It's the only PreCure movie to date to be released to cinemas after its parent series had wrapped. This was the COVID era and the previous film (Miracle Leap) had been repeatedly delayed, so they released this as a double feature alongside a five minute quickie crossover between the new team (Tropical-Garbage!) and the main one of this film (Healin' Good).
The main movie, though, is also a crossover with Yes! PreCure 5 GoGo! from 2007. Sort of, ish. In practice, it's a Healin' Good movie with a limited amount of Yes! GoGo involvement. The Yes! GoGo girls appear out of "what the hell" nowhere to participate in a battle, then get captured (offscreen!) and kept in glass tanks until the finale. I don't get the "offscreen" bit. It would have strengthened the film and raised the threat level if we'd seen the Yes! GoGo girls getting overpowered, especially since, frankly, they're stronger fighters than their Healin' Good successors.
HEALIN' GOOD: four girls, normal superhero-level PreCure combat abilities but nothing too special.
YES! GOGO: six girls, with unusually useful weapons and special attacks. Natsuki Rin can cremate you in mid-air. Don't tell me you'd expect her enemies to survive those flames. Kasugano Urara creates a chain of butterflies that can shoot out up to 30-40 feet, like a superhero version of Indiana Jones's whip. Those butterflies can pick up trucks and hit giant mecha baddies with them, or else more straightforwardly tie up those baddies and throw them through the air.
As for the plot, it concerns a celebrity schoolgirl called Kaguya (a significant name in Japanese folklore) who when going incognito wears a cap so big that she looks like a mushroom. There's also VR-like technology called the Dream Pendant, which to be honest I'd have expected to be more important in the movie. Oddly, the Yes! GoGo girls' Pink Leader (Yumehara Nozomi) has the PreCure name of Cure Dream, yet the film does nothing with this coincidence. (Had this been a solo GoGo movie, you can be sure they'd have been all over it.)
Kaguya and her mother have a secret. This works fine. It's good enough to carry a 70-minute movie and creates enough emotional weight to be satisfying.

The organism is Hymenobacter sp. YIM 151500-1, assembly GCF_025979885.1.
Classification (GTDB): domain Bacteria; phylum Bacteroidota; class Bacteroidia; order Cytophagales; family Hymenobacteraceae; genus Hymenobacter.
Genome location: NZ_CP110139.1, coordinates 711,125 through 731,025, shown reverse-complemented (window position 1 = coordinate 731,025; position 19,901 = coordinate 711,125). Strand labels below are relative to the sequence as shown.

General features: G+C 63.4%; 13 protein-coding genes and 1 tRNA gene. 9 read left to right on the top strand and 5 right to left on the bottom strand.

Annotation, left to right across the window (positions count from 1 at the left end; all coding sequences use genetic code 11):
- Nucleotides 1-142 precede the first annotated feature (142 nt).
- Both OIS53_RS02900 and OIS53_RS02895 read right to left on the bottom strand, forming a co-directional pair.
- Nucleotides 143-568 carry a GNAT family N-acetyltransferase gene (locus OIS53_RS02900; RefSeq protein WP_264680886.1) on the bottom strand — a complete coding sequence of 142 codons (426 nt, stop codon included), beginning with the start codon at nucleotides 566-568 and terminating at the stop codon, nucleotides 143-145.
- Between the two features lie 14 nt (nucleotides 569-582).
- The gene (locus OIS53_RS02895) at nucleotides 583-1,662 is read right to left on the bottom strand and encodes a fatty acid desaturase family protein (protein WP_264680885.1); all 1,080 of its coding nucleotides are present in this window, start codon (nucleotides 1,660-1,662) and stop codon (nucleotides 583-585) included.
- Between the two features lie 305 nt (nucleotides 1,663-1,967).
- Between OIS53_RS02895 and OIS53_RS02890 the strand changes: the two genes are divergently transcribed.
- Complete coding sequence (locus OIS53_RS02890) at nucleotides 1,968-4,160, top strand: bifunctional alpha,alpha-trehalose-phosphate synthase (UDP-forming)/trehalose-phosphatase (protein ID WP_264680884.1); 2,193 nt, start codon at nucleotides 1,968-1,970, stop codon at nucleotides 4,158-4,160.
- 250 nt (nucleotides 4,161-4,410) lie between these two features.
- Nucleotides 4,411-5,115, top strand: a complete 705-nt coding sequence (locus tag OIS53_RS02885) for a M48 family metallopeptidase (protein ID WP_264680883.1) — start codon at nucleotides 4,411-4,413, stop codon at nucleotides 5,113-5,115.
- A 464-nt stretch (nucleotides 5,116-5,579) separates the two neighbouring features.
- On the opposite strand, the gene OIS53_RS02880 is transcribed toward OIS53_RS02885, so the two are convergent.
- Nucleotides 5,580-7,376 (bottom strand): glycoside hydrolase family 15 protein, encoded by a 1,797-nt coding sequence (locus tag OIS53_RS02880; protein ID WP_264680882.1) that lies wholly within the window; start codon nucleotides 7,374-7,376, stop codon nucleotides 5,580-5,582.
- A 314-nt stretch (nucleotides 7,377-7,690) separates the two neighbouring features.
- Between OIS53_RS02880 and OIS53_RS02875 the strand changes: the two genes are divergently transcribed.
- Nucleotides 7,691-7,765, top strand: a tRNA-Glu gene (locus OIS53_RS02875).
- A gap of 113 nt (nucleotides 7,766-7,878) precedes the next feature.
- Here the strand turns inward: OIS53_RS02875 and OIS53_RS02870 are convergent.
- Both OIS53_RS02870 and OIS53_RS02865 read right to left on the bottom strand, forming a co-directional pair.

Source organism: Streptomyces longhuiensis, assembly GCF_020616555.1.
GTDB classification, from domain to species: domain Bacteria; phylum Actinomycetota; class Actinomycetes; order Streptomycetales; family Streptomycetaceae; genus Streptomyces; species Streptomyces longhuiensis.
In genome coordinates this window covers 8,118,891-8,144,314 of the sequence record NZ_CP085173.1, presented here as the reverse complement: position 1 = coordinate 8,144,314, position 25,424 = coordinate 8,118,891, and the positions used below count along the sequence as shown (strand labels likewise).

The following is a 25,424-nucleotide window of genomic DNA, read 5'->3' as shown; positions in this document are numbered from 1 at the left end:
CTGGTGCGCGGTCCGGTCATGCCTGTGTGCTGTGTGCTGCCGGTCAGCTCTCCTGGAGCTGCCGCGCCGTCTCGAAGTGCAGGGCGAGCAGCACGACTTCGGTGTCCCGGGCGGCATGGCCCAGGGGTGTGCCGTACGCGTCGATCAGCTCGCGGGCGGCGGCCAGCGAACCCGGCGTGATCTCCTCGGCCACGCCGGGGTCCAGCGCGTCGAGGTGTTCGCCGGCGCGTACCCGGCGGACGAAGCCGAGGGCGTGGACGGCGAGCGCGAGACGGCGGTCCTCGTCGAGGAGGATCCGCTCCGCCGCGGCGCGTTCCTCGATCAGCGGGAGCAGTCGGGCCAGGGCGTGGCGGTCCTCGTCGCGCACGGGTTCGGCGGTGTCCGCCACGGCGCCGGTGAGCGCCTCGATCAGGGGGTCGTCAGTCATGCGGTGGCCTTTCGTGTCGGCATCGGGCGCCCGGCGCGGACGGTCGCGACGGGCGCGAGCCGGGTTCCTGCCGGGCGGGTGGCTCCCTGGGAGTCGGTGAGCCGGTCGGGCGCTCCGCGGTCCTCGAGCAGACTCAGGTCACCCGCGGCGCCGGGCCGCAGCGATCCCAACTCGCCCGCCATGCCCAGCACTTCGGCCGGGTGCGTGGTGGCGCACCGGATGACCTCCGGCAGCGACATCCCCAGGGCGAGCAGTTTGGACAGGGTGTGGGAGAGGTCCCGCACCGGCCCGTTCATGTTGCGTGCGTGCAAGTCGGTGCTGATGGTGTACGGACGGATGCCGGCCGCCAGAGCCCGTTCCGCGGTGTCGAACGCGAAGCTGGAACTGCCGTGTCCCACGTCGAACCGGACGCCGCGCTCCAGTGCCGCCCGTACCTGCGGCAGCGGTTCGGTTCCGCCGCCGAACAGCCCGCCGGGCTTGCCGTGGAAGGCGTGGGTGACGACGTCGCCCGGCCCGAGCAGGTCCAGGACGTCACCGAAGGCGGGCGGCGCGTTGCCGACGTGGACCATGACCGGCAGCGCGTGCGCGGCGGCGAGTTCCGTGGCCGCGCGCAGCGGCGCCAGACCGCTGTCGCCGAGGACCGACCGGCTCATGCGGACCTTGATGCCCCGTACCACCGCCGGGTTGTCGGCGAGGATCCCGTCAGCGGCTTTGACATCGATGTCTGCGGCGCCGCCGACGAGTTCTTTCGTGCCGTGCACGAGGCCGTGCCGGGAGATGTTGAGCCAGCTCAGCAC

The battles are worth your time. They're strong enough that the film doesn't bother starting with a pointless empty battle for the sake of pleasing the punters. (If only I could say the same of all PreCure films.) The early battle against Ego Ego is pretty damn cool, especially when the Yes! GoGo girls get their theme song as incidental music. The finale battles are fine. I enjoyed all that.
Overall, the film's decent. It's simple fare for children, but adults can enjoy it too. It's a respectable, solid seventy minutes in a way you don't always get with PreCure movies.
TROPICAL-ROUGE! PRETTY CURE PUCHI: TOBIKOME! COLLAB DANCE PARTY!
Yikes, this film didn't star the PreCures who are on TV every week right now! Quick, let's bolt on a throwaway short film to please the five-year-olds in the audience!
...and, surprisingly, it's quite good.
It's almost non-stop action. Involuntary skydiving due to loss of plane! A pirate ship firing cannons at you! Blow up the ship! Go underwater! And so on. This is good fun. It ends in a collab dance party (with the Healin' Good PreCures) that's also the end credits.
Also, Manatsu Natsuumi shows off her knack for comedy faces again. That's the best thing about her character, actually, despite being a purely visual trait. Putting her in a crossover movie makes it more obvious that this is something they deliberately gave her in this series, to a greater degree than the usual goofy antics of PreCure Pink Leaders in general.
I did, though, get a better idea of why Manatsu's "tropical as a verb" is more annoying than other PreCure protagonists' catchphrases. It's part of her sodding sentences. She uses it (all the time) as if it has meaning. Whereas when Delicious Party's Yui Nagomi says "deliciousmile", for instance, it's just a random idiot noise that doesn't affect or change anything. It's like uncontrollable flatulence. You don't want to hear it, but it can be ignored.
They're a decent children's film and a fun short. They're both fine. Don't rush out and watch them tomorrow, but they're fine. If you get strapped to a chair and forced to watch them through A Clockwork Orange goggles, you won't swear afterwards never again to go near anime, PreCure, etc. I quite enjoyed them.